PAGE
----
$\omega =\omega \left(x\right)$
. Consider now the case of a nonlinear oscillator. In a linear oscillator, resonance only occurs at a frequency close intrinsic, i.e,
$\Omega ={\omega}_{0}\pm \epsilon $
, where ε is a small addition. For a nonlinear oscillator there are additional resonances on the harmonics; e.g. quadratic nonlinearity activates spectral components
$2\Omega $
,
$4\Omega $
, etc. (anharmonicity of vibrations). Therefore, if for example
$2\Omega ={\omega}_{0}$
, then the system will with the resonance on the harmonic of the external force. In the system arises the regime arises a dynamic stochasticity. Whereas the behavior the particle in an oscillator is generally interpreted as fully deterministic, with its past and future explicitly determined by equations of motion and initial conditions, stochasticity is associated with randomness and ambiguity.^{12} Could a strictly deterministic process also appear as random? L.Sapogin in his the Unitary Quantum Theory (UQT) answers in the affirmative. His physical and mathematical investigations demonstrate that it is possible and, in some cases, inevitable. In solving the problem of the harmonic oscillator, in addition to conventional stationary oscillations of a charge with a discrete value of energy professor Lev Sapogin offers are two new the solutions (Figure 2), which were named by him “Crematorium” and “Maternity Home”. In the first decision the particle oscillates in a potential well with an exponential decrease of energy, and second decision, its energy increases without limit. For the mechanics of a particle with an oscillating charge, there are three possible modes of behavior, which, as it was found out, do not depend on the type of the potential well; it must only be finite and have equal sides.^{13}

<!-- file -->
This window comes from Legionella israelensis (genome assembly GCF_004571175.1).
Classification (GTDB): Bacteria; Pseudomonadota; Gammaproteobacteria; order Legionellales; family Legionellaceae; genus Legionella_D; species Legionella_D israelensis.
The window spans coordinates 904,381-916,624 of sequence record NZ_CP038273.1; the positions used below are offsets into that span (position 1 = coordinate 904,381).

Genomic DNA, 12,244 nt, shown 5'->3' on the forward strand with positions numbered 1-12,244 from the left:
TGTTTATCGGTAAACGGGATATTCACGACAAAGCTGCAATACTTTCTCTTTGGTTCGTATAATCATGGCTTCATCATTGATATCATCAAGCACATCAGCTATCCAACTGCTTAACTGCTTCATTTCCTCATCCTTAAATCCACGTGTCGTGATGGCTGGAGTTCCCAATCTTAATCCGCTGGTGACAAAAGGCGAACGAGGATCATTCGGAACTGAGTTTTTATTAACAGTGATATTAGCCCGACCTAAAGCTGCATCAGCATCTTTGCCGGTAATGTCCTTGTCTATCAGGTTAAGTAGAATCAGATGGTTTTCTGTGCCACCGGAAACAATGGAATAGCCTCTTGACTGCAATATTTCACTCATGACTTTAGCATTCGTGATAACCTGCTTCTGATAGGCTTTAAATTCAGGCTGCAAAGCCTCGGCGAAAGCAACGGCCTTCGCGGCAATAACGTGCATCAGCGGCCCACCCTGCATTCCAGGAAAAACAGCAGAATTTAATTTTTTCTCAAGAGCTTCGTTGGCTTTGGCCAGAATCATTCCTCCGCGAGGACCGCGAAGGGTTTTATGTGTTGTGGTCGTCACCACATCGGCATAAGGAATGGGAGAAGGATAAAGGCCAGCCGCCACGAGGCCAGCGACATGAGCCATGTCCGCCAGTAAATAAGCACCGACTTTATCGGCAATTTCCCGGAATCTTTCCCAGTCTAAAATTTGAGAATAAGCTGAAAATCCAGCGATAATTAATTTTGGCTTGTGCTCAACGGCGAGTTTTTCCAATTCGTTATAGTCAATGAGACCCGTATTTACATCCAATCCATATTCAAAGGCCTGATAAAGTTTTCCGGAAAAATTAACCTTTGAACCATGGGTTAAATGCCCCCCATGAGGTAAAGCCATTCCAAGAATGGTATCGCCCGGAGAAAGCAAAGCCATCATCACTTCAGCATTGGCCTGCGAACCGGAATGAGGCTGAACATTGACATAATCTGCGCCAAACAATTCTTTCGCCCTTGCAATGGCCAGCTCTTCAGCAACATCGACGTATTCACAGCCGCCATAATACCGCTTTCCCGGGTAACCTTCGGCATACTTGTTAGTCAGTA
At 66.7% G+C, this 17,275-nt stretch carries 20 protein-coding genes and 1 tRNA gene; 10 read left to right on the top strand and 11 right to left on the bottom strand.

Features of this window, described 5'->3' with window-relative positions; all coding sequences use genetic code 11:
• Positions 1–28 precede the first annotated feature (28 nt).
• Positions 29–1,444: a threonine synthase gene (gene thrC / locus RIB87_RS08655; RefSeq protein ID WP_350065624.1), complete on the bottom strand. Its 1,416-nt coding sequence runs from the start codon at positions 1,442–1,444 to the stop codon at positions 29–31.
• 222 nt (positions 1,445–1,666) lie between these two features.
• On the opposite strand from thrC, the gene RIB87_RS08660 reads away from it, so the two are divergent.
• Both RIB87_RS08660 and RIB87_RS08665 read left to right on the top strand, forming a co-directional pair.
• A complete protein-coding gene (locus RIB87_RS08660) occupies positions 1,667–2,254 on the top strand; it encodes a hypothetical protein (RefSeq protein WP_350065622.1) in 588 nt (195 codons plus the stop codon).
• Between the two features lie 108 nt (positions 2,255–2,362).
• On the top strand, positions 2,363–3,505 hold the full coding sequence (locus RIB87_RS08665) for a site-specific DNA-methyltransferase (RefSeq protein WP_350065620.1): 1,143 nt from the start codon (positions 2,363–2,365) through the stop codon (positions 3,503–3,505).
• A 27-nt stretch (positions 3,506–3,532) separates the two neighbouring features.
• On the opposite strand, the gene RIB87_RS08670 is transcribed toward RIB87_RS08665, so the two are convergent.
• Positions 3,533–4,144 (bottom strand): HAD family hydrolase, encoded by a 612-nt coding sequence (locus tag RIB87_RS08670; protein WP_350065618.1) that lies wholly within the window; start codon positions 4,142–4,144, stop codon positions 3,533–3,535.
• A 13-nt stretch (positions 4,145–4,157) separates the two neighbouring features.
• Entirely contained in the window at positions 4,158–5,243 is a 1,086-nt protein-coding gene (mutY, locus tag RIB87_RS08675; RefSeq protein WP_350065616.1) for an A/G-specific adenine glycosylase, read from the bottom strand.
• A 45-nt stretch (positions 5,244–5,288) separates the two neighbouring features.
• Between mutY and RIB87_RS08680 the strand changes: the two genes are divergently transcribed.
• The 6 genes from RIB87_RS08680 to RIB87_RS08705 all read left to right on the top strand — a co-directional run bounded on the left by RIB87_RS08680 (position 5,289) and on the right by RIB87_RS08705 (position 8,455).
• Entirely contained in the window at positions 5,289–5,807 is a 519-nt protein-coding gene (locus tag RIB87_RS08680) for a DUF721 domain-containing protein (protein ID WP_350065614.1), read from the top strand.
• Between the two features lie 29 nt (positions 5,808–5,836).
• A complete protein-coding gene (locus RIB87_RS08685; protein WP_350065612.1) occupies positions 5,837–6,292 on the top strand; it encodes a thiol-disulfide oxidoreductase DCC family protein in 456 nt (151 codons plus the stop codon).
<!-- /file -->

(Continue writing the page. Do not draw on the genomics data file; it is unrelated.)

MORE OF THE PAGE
The autonomous movement equation the particle in the case of a potential well in the shape of the hyperbolic secant

$U\left(x\right)=-{U}_{0}sech\left(x\xb2\right)$ (2)

Will look as follows:

$m\frac{d\xb2x}{\text{dt}\xb2}+4{\text{U}}_{0}\text{Q}x\frac{{\text{cos}}^{2}\left(\text{m}x\frac{dx}{\text{dt}}+\text{\phi o}\right)\mathrm{sinh}\left({x}^{2}\right)}{{\text{cosh}}^{2}\left({x}^{2}\right)}=0$

where
$m$
,
$\text{Q}$
,
$\text{\phi o}$
is are mass, charge an initial phase of a particle respectively, *x* is the coordinate of the particle as a function of time; The resulting modes of the particle’s the behavior under equal conditions greatly depend on the initial phase, and its variations result in a very rich variety of trajectories.^{13}

Notice that non–isochronism is essential for the dynamic stochastic systems without dissipation. Indeed the increase or decrease in fluctuation energy due to perturbation is the phase–dependent. The phase, in turn, depends on the frequency changing in disturbed conditions because of the isochronism. As discussed above, the system can get out of a single resonance. With multiple (more than one) resonances, however, the system the behavior pattern is complicated by their interactions. Sₒ, depending on the disturbance phase, the system can either proceed to the next resonance region, eventually leaving the well, or turn back. This state is referred to as the “overlapping resonances”.^{12}